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Publication numberUS7334091 B1
Publication typeGrant
Application numberUS 10/873,354
Publication dateFeb 19, 2008
Filing dateJun 22, 2004
Priority dateJan 5, 2004
Fee statusPaid
Also published asUS7991968
Publication number10873354, 873354, US 7334091 B1, US 7334091B1, US-B1-7334091, US7334091 B1, US7334091B1
InventorsNoam Mizrahi
Original AssigneeMarvell Semiconductor Israel Ltd.
Export CitationBiBTeX, EndNote, RefMan
External Links: USPTO, USPTO Assignment, Espacenet
Queue memory management
US 7334091 B1
Abstract
The present disclosure includes systems and techniques relating to FIFO queue memory. In general, in one implementation, a queue memory receives and stores information and supports first-in-first-out read and out-of-order read operations with information shifting within the memory relative to a read operation. The queue memory can include a write pointer that increments upon a write operation and decrements upon the read operation, a read pointer that identifies an oldest read entry of the queue memory when the read operation is a first-in-first-out read and that identifies a selected entry of the queue memory when the read operation is an out-of-order read, and a multiplexer operative to select entries of the queue memory responsive to the read pointer.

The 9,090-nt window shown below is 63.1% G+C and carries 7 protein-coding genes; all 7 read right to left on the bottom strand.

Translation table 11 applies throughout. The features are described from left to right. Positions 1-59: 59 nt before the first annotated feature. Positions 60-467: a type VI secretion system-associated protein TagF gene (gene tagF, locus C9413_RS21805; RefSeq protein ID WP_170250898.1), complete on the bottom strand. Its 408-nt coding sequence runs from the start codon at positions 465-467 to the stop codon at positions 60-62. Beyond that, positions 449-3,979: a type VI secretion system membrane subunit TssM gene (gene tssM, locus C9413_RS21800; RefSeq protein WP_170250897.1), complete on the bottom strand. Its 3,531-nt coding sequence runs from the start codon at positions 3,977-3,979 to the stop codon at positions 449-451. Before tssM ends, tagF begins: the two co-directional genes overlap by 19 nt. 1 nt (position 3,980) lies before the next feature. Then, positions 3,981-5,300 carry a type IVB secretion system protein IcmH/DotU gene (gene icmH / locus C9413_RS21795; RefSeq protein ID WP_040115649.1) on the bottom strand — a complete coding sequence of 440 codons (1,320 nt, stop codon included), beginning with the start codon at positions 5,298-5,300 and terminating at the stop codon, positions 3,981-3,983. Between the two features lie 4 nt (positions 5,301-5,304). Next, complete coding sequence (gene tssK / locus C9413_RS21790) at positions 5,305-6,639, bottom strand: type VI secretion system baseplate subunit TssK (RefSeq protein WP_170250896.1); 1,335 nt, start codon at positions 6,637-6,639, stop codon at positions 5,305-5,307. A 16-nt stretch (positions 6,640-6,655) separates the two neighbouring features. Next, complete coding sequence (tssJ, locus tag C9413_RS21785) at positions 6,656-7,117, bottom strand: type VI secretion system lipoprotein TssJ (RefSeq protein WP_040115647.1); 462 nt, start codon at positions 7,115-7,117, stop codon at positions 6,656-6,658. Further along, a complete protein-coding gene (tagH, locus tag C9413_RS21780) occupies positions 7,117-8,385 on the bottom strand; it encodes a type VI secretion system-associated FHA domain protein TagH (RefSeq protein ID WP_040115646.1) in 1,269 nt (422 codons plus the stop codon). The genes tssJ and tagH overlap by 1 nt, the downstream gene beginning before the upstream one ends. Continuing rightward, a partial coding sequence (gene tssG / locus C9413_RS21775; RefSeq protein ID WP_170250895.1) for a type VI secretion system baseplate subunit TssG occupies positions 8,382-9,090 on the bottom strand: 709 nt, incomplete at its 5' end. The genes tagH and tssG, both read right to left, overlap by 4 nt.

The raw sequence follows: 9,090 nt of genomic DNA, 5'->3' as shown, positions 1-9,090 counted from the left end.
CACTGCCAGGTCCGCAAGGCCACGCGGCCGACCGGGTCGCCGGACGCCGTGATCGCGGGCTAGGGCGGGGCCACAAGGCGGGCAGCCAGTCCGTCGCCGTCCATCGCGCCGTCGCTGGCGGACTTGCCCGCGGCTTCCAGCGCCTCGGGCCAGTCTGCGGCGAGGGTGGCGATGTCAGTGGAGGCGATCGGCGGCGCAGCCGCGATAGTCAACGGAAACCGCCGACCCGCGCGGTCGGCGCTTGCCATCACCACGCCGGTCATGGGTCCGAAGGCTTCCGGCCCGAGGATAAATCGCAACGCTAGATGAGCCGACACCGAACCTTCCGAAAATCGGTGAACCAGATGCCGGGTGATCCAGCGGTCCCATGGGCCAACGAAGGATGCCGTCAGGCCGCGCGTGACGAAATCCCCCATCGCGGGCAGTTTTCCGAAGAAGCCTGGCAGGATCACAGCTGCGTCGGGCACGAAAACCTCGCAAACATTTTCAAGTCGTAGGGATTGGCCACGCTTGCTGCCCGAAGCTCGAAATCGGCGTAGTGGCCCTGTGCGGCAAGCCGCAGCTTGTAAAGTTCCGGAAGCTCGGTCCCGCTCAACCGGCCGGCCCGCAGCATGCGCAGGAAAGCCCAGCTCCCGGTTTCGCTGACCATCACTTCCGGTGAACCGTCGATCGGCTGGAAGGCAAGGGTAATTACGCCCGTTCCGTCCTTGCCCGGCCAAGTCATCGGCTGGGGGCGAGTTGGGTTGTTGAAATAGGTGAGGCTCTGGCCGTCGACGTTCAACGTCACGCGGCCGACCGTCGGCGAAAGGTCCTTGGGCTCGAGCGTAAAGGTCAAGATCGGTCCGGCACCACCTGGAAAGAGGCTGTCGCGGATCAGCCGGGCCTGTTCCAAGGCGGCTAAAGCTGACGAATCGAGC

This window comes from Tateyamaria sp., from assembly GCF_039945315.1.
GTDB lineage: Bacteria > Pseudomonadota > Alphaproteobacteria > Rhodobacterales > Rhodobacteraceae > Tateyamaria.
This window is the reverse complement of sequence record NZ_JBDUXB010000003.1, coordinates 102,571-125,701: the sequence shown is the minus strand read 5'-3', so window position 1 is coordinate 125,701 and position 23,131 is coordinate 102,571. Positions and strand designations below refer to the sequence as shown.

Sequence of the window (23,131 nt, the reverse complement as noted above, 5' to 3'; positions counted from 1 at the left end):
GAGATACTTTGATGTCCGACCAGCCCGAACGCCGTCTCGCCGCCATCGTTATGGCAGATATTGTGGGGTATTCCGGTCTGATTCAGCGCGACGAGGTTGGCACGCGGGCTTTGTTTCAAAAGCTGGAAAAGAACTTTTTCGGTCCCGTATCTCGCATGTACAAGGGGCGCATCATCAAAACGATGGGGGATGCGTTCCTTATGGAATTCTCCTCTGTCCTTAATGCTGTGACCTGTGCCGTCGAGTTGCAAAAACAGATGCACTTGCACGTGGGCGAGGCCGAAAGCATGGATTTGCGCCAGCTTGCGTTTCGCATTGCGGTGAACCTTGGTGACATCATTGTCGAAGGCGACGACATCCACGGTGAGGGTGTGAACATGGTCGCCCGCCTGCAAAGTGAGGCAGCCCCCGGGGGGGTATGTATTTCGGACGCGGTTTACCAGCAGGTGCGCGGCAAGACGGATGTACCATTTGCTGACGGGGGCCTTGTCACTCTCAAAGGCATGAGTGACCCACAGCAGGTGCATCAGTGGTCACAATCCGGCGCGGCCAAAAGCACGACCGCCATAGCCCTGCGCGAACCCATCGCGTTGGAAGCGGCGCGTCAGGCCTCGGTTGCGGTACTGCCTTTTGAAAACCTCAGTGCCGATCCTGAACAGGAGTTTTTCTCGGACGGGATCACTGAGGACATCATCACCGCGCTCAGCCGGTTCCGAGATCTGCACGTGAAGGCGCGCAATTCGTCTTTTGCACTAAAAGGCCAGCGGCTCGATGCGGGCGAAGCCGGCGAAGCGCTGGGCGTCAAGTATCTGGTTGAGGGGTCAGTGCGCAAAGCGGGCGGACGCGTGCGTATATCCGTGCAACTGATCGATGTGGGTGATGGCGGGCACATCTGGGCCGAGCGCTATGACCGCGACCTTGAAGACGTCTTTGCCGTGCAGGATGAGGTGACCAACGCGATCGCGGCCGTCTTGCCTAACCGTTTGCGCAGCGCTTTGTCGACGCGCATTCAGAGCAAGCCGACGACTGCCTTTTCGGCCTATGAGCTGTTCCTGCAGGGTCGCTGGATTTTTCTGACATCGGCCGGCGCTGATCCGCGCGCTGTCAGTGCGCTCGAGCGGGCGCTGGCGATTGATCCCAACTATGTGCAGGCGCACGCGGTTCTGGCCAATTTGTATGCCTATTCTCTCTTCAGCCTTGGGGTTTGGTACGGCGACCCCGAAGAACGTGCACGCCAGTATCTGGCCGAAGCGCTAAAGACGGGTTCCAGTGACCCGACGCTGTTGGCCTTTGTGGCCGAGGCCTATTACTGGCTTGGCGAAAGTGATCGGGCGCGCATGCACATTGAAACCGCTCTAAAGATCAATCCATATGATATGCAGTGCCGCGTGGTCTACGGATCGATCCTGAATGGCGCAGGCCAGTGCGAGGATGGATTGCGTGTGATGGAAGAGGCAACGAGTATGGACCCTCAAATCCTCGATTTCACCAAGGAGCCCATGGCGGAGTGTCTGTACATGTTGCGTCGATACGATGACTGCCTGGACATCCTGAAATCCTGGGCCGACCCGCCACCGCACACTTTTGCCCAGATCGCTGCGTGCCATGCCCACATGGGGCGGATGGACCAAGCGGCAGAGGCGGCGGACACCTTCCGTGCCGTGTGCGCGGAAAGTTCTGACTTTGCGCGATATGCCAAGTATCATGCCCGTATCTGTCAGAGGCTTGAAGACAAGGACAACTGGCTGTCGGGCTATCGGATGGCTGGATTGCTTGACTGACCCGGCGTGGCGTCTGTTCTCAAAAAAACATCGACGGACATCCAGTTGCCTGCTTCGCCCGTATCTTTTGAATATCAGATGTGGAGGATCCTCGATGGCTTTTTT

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Claims(10)
1. A method comprising:
retrieving information from an oldest read entry in a FIFO queue memory upon a first read operation;
retrieving information from a selected entry in the FIFO queue memory upon a second read operation;
shifting information in the FIFO queue memory with respect to the oldest read entry upon the first read operation and with respect to the specified entry upon the second read operation;
incrementing a write pointer to the FIFO queue memory upon a write operation; and
decrementing the write pointer upon a read operation.
2. An apparatus comprising:
means for storing information in a queue with depth-wise shift on read; and
means for providing read access to the means for storing, including providing a first-in-first-out read operation during normal priority queue read service and providing an out-of-order read operation during higher priority queue read service;